On that account—the cross-pollination of ideas in world religions—, the novel does an OK job of capturing its essence for the average reader (it is popular fiction, after all). Small pulls together a lot of facts together with some speculation into a taffy-like plot that stretches its effect to the nth degree. The outcome is interesting, the worldly implications are intriguing, and the secret history of Jesus is also a gem… but when taken together with the pulpiness of its delivery, the novel reads like and has the predictability of a paint-by-numbers picture.

For the sake of convenience and sturdy construction, many parts of the novel are made of wood: the evangelical reverend (Brady) is greedy and preachy, the religious studies graduate student (Grant) is open-minded and persistent, the religious extremist (Huntley) is amoral and internally conflicted, and the lone female role (Minaski) is supportive, of course. Those are the roles, but all characters must also have a flaw: Brady’s ignorance, Grant’s naivety, Huntley’s over-confidence, and Minaski’s… well, she’s just a supportive female so she doesn’t count. The only other female in the book—Professor Martha Simpson—gets blown to smithereens by a bomb, so she’s not worth mentioning either.

Playing their parts to stereotypes, the American evangelical camp is avaricious, scheming, and hell-bent on dogma while the Bhutanese Buddhist camp is simple, serene, and pragmatic. In the American corner, there remains the loose cannon of Huntley, not directly under the employ of Brady, but definitely a wildcard if exposed; in the Bhutanese corner, the wildcard is the abbot of the temple who doesn’t want the texts exposed to the world. Exposure, for both sides of the world and of the story, is a shame worse than the truth.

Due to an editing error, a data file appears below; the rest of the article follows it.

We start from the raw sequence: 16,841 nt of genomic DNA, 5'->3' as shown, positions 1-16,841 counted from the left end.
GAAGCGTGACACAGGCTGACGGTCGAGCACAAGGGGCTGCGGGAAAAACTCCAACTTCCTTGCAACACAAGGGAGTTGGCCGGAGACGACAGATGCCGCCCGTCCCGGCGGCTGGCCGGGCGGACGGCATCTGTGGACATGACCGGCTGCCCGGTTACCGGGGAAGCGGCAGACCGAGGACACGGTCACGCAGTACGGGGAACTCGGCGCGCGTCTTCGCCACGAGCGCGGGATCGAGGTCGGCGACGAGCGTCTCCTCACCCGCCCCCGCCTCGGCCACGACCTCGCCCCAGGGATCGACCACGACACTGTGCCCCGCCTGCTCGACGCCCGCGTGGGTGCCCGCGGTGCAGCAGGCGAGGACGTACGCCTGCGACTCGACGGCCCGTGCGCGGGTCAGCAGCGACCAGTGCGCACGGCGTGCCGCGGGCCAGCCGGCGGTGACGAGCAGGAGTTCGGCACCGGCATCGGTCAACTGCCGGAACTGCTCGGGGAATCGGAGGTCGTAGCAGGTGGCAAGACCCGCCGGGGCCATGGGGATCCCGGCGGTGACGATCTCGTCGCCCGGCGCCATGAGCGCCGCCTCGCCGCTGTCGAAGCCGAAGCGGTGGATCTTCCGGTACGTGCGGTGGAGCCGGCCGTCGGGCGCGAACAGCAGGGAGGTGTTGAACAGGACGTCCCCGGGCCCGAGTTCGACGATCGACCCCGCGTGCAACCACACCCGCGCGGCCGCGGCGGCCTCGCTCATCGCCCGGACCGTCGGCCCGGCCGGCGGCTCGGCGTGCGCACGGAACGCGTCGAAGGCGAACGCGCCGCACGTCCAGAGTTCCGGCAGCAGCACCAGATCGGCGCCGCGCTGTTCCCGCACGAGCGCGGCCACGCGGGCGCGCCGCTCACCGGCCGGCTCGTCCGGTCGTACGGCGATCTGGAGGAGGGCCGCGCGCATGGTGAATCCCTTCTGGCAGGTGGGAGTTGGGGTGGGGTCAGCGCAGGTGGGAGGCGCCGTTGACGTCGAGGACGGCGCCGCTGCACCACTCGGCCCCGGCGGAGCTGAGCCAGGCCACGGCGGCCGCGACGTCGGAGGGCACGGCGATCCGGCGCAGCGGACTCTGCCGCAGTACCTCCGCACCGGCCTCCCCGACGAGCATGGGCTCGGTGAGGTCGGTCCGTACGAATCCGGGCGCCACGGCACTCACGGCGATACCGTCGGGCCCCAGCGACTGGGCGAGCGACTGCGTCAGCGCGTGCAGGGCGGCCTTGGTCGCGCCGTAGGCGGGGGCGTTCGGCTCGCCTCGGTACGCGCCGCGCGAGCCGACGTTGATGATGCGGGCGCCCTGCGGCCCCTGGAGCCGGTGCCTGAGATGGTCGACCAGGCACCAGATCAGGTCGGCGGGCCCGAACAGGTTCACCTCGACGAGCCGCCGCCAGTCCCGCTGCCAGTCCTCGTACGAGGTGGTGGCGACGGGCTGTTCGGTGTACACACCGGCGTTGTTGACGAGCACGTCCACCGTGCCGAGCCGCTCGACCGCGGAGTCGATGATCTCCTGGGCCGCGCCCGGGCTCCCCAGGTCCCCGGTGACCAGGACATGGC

In the end, this isn’t promoted as “a novel of religious inquiry”, “a novel of spiritual enlightenment”, or “a novel of male dominance in religion and religious studies”… but it’s promoted as “a novel of suspense”. Like the characters and the plot, the suspense is also as predictable as a child’s match-the-shape-with-the-hole game—where it feel like the plot needs an injection of suspense, in the next page it springs. And you know, in those really bad Hollywood action movies, where the villain seems like he dies, only he has one last gasp of energy to revenge himself and attacks—not once, but twice—and the viewer just screams at the screen, “Just kill the bastard!”… well, it’s the same in this book.

Then there’s the end, which is all inclusive and wholly satisfying to those who demand a dreamy marriage, a wonderful promotion, and a all-encompassing personal history rehash. It’s everything that a typical epilogue should be and—while I understand that it should provide closure—it’s all too laid out, neat, fanciful, ideal, etc. It simply reeks of being a popular fiction epilogue, a pulpy ending to a pulpy book. After all the terribly predictable suspense, the conclusion is a terribly written piece of gristle at the end of a chewy string of pulp.